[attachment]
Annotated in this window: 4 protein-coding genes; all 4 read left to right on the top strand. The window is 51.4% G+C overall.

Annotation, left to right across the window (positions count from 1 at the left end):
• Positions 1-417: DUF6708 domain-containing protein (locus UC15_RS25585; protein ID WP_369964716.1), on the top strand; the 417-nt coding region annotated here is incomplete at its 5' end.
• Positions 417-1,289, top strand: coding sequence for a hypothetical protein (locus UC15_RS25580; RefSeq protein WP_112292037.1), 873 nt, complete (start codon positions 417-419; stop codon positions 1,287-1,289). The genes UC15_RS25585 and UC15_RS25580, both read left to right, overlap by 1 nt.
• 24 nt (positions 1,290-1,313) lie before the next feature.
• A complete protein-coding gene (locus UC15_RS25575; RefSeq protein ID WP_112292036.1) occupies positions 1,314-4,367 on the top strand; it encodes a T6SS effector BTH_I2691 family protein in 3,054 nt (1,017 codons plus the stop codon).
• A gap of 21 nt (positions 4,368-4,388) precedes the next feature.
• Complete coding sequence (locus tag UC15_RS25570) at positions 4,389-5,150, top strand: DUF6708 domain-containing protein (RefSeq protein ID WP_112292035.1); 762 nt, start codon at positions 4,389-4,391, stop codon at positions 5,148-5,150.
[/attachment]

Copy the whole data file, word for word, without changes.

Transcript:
Annotated in this window: 4 protein-coding genes; all 4 read left to right on the top strand. The window is 51.4% G+C overall.

Annotation, left to right across the window (positions count from 1 at the left end):
• Positions 1-417: DUF6708 domain-containing protein (locus UC15_RS25585; protein ID WP_369964716.1), on the top strand; the 417-nt coding region annotated here is incomplete at its 5' end.
• Positions 417-1,289, top strand: coding sequence for a hypothetical protein (locus UC15_RS25580; RefSeq protein WP_112292037.1), 873 nt, complete (start codon positions 417-419; stop codon positions 1,287-1,289). The genes UC15_RS25585 and UC15_RS25580, both read left to right, overlap by 1 nt.
• 24 nt (positions 1,290-1,313) lie before the next feature.
• A complete protein-coding gene (locus UC15_RS25575; RefSeq protein ID WP_112292036.1) occupies positions 1,314-4,367 on the top strand; it encodes a T6SS effector BTH_I2691 family protein in 3,054 nt (1,017 codons plus the stop codon).
• A gap of 21 nt (positions 4,368-4,388) precedes the next feature.
• Complete coding sequence (locus tag UC15_RS25570) at positions 4,389-5,150, top strand: DUF6708 domain-containing protein (RefSeq protein ID WP_112292035.1); 762 nt, start codon at positions 4,389-4,391, stop codon at positions 5,148-5,150.